लिखियेगा fक क्या सभी मंदिरों के फोटोग्राफ्स और ड्रॉइंग्स तैयार हो गए हैं। अगर सभी बन गए हों गए हो तो आगे चले  और बैठकर इस पुण्य कार्य को संपन्न  करने की व्यवस्था करें। काम तो करना ही है, अधूरा थोड़े ही छोड़ना है। जीवन में न कोई कार्य अधूरा छोड़ा है, न छोड़ेंगे। जैसा हो कृपया उत्तर दीजियेगा। समय बहुत तेज़ भाग रहा है और मेरे हाथ से निकलता जा रहा है।

This he affirmed after he had retired, and after the Project had been terminated!

  1. When there was no reply, either from the IGNCA or the Sansthan, for more than a year, R.Nath reminded by his Regd Letter d. 19 October 1994 addressed to the IGNCA and copy to the Sansthan (Link 7/18) and asserted once again:

“I must reiterate that so far I have not left any work incomplete and unfinished and, while I stand towards the end of my life’s journey, I must do it, before it is too late. This is my firm resolve.

 “Hence, I request you please to inform me if it is not possible to do it on the institutional level so that I may, myself, do its photographs and drawings, and finish this work which being of great historical importance in view of the position these temples (built in less than half-a-century’s time, between 1576 and 1627 A.D.) occupy in the evolutionary process of Medieval Indian Architecture, cannot be left incomplete. I do not think, medieval Indian Renaissance and Reformation can be properly and correctly understood and appreciated without a study of these temples.”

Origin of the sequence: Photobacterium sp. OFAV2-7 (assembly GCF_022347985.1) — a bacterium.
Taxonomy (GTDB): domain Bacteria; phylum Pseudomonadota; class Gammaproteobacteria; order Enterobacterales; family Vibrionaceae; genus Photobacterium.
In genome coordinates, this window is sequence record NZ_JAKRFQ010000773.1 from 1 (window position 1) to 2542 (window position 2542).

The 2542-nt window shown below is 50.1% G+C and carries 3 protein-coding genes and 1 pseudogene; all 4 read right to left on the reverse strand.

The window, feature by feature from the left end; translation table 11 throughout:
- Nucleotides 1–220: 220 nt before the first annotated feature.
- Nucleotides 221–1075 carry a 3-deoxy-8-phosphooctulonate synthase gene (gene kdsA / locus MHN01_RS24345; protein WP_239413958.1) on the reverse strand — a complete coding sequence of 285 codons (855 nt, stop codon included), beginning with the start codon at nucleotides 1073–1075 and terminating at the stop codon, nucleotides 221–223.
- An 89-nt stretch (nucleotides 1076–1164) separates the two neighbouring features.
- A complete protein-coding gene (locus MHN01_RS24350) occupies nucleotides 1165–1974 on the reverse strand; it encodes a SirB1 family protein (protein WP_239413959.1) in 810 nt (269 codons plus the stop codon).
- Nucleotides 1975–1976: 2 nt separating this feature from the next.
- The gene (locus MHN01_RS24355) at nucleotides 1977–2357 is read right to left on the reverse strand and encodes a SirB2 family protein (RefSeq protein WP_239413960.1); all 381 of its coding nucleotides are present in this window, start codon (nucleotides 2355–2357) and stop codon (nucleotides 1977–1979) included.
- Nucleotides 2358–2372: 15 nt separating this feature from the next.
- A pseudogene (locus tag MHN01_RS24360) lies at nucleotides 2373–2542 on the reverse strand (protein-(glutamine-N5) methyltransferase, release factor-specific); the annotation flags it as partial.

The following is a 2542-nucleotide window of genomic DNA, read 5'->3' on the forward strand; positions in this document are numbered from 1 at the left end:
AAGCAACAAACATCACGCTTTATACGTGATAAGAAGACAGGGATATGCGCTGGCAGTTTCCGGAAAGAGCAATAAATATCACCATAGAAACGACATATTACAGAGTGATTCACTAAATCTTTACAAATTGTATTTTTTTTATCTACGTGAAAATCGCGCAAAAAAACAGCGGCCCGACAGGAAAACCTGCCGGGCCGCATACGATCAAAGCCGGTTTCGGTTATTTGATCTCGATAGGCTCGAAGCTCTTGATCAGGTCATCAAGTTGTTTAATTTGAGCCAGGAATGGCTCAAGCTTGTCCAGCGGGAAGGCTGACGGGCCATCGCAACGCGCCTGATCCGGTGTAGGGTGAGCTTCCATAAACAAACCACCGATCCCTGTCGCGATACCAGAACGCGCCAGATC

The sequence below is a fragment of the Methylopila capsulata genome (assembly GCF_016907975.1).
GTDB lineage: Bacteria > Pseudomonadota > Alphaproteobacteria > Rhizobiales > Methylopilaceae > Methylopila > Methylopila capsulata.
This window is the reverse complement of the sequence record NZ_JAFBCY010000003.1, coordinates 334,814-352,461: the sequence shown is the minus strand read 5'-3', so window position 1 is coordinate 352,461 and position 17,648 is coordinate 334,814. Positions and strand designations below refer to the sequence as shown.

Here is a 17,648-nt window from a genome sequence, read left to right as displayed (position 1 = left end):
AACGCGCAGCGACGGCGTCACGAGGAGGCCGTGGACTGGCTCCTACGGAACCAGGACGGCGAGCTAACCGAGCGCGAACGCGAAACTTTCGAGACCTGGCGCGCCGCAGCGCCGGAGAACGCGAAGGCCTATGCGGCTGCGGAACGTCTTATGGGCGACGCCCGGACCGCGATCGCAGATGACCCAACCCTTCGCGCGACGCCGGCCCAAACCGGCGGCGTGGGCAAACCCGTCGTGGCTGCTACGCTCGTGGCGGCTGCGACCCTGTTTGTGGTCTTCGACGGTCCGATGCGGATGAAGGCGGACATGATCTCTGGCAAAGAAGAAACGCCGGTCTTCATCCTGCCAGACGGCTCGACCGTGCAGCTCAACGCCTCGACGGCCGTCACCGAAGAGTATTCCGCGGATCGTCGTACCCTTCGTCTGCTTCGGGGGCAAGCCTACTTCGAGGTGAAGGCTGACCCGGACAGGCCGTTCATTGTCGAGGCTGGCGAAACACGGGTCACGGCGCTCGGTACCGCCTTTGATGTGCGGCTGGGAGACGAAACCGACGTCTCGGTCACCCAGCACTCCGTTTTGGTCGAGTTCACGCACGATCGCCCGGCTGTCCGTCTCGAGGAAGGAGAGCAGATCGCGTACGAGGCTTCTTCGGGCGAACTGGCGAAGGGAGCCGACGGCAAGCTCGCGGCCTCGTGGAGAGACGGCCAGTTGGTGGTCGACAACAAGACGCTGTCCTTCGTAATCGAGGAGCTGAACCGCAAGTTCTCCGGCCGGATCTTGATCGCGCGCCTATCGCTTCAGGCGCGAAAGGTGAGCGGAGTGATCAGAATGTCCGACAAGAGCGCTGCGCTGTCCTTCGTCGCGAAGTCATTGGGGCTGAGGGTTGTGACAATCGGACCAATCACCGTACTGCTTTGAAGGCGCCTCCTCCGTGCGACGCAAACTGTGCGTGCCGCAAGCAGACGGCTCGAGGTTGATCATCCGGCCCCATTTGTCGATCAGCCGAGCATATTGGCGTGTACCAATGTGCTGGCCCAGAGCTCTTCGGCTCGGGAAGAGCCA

1. The IGNCA’s letter d. 5 Dec 1994 (Link 7/19) was duly replied by R.Nath Regd. letter d. 22.12.1994 (Link 7/20). It became quite clear that the IGNCA had no guts to ask the Sansthan why it (the Sansthan) refused to give to R.Nath whatever drawings and photographs had been prepared and instead, demanded his notes ? and why the remaining drawings and photographs were not prepared by the Sansthan in accordance with the MOU ? and why, in spite of R.Nath’s constant entreaties for four years, drawings and photographs were not supplied to R.Nath. All persuasion had failed : There was no feeling of grace or guilt ! And, ultimately, R.Nath had no alternative except to write his Regd. Letter d. 30.8.1995 both to the IGNCA and the Sansthan (Link 7/21), and close this matter finally, once and for ever ! All relevant files and other material are safely preserved in R.Nath’s Archives in Box-A-2 and R-6.

(18). It is a matter of great regret that such a wonderful project was so foolishly sabotaged! The occasion to do it has been lost for ever !!!